While visiting the Whetung Ojibway Arts and Crafts Gallery last week, I learned that the Metis artist Michael Robinson died last summer at the untimely age of 62. I never met him, but I mourn his passing.
I had the good fortune to discover his glass sculptures at Whetung’s thirty years ago. As I understand it, glass was his original medium, but injuries from a traffic accident in the mid-Eighties forced him to shift to less demanding art forms.
I collected eleven of his vases over the years. They are all solid and substantial, yet also graceful and beautiful. The designs are abstract, rising from broad bases to flattish tops, generally with a small hole for inserting a flower. But I think they were meant to be seen on their own, rather than as a vehicle for flowers.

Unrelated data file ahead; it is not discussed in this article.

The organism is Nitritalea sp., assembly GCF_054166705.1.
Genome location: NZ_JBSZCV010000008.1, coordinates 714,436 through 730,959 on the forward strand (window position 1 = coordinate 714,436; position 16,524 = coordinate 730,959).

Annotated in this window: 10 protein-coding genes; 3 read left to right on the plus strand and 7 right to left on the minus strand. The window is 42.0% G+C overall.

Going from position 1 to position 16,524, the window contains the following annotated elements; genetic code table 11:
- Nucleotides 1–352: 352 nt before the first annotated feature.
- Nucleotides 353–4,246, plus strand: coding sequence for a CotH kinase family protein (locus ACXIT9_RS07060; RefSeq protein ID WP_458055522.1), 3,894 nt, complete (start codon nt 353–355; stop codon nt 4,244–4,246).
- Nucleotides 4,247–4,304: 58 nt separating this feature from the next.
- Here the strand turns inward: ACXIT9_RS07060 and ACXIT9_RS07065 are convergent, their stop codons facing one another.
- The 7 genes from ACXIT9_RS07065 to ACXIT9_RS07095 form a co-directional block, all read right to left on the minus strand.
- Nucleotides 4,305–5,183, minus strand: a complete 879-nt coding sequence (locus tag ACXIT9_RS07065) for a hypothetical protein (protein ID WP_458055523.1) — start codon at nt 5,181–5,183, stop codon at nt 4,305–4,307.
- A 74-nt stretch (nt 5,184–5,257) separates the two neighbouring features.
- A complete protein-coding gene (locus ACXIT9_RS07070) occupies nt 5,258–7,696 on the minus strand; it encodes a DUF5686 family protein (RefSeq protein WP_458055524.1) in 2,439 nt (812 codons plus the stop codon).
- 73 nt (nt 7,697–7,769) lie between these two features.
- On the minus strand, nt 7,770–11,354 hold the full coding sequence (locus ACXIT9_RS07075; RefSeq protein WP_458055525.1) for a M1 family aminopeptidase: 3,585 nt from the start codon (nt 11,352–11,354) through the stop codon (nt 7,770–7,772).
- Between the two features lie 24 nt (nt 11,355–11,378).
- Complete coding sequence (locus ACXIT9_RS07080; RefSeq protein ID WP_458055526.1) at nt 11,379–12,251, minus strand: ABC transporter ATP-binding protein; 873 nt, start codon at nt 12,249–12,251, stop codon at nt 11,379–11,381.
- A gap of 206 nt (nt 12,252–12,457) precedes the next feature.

They often remind me of the shape of a human torso, clad in a robe or tunic. The glass itself is usually deep blue, purple, or crimson, though I also have one that is clear. While the glass is strong and thick on the outside, somehow Robinson was able to pull delicate threads of glass through the openings of the vases. The contrast between power and delicacy captured my imagination, and I bought one or two on every trip to Whetung’s.
I note on Michael Robinson’s website remembrances of his creativity in printmaking, etching, and poetry, and his role in his family, but nothing about his glass work. So I hope this post stands as recognition of that important element of his artistic output. These works stand in my home, and inspire me with their beauty and their demonstration of a unique talent. Thank you, Michael Robinson.